IPC chip and component shortages ease

Ninelu Tu, Taipei; Eifeh Strom, DIGITIMES Asia 0


Shortages of chips and components used in industrial PCs (IPC) have eased, which will boost IPC shipments in the third quarter of 2022, according to industry sources.

IPC players expect positive growth in the third quarter, driven by steady demand and steady pull-in momentum.

IPC companies have been actively digesting on-hand orders, which drove August revenues and reserved sufficient growth momentum for the third quarter.

According to market watchers, if the supply of network IC key components continues to recover, production lines will rush to ship goods in hopes of quickly shipping out previously deferred orders, which will drive revenue growth compared with 2021.

IPC players noted that demand for traditional applications such as food and beverage, gambling, energy, transportation, industrial automation, and network security remains stable. Demand is also being driven by the popularization and development of artificial intelligence (AI) in agriculture, medicine, and finance. Related-product demand is expected to further drive future growth momentum.

The popularization of cloud and remote applications has also increased network-security-related demand, according to IPC companies.

Sources noted that the industry will continue to improve production efficiency through automation, and companies will continue to develop automated, smart equipment. As such, despite current interest rate hikes, inflation woes, and geopolitical instability, related market demand has yet to be significantly affected.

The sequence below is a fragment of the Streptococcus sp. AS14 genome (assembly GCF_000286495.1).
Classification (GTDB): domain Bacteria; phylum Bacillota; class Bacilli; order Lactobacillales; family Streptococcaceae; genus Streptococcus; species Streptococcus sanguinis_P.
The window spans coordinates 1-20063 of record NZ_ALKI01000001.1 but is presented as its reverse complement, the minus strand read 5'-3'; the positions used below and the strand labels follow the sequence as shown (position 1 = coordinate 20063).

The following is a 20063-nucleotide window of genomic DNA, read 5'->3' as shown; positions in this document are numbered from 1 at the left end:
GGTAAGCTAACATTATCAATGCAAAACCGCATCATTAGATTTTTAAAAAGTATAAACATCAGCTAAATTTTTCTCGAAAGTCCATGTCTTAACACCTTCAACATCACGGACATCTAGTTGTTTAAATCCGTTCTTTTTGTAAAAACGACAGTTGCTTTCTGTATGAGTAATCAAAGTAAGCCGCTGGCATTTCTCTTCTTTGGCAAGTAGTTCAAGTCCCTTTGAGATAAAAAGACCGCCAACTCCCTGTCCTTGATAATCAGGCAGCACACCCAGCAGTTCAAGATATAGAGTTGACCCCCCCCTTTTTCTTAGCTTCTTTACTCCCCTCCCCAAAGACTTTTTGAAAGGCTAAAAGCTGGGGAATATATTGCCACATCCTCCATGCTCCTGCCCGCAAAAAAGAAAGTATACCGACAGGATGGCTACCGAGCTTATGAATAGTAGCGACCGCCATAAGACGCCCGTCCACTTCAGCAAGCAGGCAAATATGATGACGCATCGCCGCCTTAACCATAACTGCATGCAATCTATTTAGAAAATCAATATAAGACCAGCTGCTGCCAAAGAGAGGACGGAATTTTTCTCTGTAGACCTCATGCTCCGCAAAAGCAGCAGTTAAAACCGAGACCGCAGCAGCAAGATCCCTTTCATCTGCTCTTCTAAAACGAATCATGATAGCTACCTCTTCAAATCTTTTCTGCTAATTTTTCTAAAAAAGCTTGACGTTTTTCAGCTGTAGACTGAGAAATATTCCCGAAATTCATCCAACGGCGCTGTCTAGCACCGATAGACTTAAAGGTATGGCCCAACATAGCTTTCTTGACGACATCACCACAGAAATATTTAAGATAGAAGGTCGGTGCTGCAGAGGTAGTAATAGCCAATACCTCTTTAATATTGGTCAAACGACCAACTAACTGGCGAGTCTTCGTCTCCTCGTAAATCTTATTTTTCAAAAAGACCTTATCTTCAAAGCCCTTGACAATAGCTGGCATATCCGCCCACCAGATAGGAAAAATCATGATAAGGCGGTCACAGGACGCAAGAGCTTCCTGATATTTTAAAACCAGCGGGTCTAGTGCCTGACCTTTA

While most shortages have already been relieved and companies have adjusted inventory levels, sources pointed out that some components and materials are expected to remain short through fourth-quarter 2022 or first-quarter 2023.

However, companies also emphasized that these components are available, they are just not in full supply. They added that prices on the spot market are also not as exaggerated as before. Companies are currently working hard to quickly ship out previously-held orders that have accumulated.

The situation regarding "long orders" within the industry has also changed, according to sources.

IPC companies noted that customers previously were placing long orders due to shortages, hoping they could obtain more materials by placing long orders and were not necessarily a reflection of actual demand. Now that the shortages have eased, there is no longer a need to place long orders to stockpile materials. Although long orders are shrinking, overall, it is healthier for development.